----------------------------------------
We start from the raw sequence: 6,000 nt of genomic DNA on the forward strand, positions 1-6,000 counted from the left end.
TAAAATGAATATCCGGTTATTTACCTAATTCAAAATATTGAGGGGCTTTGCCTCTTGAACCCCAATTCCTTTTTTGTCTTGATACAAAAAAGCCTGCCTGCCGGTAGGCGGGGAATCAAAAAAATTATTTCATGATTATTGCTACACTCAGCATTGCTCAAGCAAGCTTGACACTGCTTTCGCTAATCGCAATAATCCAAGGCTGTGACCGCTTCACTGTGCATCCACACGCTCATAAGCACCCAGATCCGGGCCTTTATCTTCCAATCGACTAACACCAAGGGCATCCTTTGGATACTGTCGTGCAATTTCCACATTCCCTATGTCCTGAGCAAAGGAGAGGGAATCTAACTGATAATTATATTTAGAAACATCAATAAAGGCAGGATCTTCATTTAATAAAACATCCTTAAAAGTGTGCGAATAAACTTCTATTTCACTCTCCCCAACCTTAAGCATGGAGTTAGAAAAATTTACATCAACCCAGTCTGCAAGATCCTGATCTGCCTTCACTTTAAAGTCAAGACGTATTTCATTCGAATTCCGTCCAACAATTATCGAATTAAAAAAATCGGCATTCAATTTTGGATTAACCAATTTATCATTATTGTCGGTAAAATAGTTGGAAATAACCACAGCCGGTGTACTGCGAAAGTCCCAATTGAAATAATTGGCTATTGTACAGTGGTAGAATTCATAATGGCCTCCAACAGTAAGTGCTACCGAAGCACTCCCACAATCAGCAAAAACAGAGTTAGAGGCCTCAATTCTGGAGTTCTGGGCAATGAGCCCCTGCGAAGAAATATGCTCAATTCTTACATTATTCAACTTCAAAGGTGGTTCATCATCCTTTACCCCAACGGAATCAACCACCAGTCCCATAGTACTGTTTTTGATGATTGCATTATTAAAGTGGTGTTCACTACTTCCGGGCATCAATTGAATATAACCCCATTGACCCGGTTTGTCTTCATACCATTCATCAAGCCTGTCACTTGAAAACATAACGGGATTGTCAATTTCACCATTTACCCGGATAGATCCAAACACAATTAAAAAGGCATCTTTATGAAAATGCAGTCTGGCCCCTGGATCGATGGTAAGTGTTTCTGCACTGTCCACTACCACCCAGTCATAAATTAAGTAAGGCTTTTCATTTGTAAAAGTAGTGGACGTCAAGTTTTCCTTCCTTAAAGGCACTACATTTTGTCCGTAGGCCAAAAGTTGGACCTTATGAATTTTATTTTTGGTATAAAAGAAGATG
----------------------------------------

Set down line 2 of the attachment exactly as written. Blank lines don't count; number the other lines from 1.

TAAAATGAATATCCGGTTATTTACCTAATTCAAAATATTGAGGGGCTTTGCCTCTTGAACCCCAATTCCTTTTTTGTCTTGATACAAAAAAGCCTGCCTGCCGGTAGGCGGGGAATCAAAAAAATTATTTCATGATTATTGCTACACTCAGCATTGCTCAAGCAAGCTTGACACTGCTTTCGCTAATCGCAATAATCCAAGGCTGTGACCGCTTCACTGTGCATCCACACGCTCATAAGCACCCAGATCCGGGCCTTTATCTTCCAATCGACTAACACCAAGGGCATCCTTTGGATACTGTCGTGCAATTTCCACATTCCCTATGTCCTGAGCAAAGGAGAGGGAATCTAACTGATAATTATATTTAGAAACATCAATAAAGGCAGGATCTTCATTTAATAAAACATCCTTAAAAGTGTGCGAATAAACTTCTATTTCACTCTCCCCAACCTTAAGCATGGAGTTAGAAAAATTTACATCAACCCAGTCTGCAAGATCCTGATCTGCCTTCACTTTAAAGTCAAGACGTATTTCATTCGAATTCCGTCCAACAATTATCGAATTAAAAAAATCGGCATTCAATTTTGGATTAACCAATTTATCATTATTGTCGGTAAAATAGTTGGAAATAACCACAGCCGGTGTACTGCGAAAGTCCCAATTGAAATAATTGGCTATTGTACAGTGGTAGAATTCATAATGGCCTCCAACAGTAAGTGCTACCGAAGCACTCCCACAATCAGCAAAAACAGAGTTAGAGGCCTCAATTCTGGAGTTCTGGGCAATGAGCCCCTGCGAAGAAATATGCTCAATTCTTACATTATTCAACTTCAAAGGTGGTTCATCATCCTTTACCCCAACGGAATCAACCACCAGTCCCATAGTACTGTTTTTGATGATTGCATTATTAAAGTGGTGTTCACTACTTCCGGGCATCAATTGAATATAACCCCATTGACCCGGTTTGTCTTCATACCATTCATCAAGCCTGTCACTTGAAAACATAACGGGATTGTCAATTTCACCATTTACCCGGATAGATCCAAACACAATTAAAAAGGCATCTTTATGAAAATGCAGTCTGGCCCCTGGATCGATGGTAAGTGTTTCTGCACTGTCCACTACCACCCAGTCATAAATTAAGTAAGGCTTTTCATTTGTAAAAGTAGTGGACGTCAAGTTTTCCTTCCTTAAAGGCACTACATTTTGTCCGTAGGCCAAAAGTTGGACCTTATGAATTTTATTTTTGGTATAAAAGAAGATG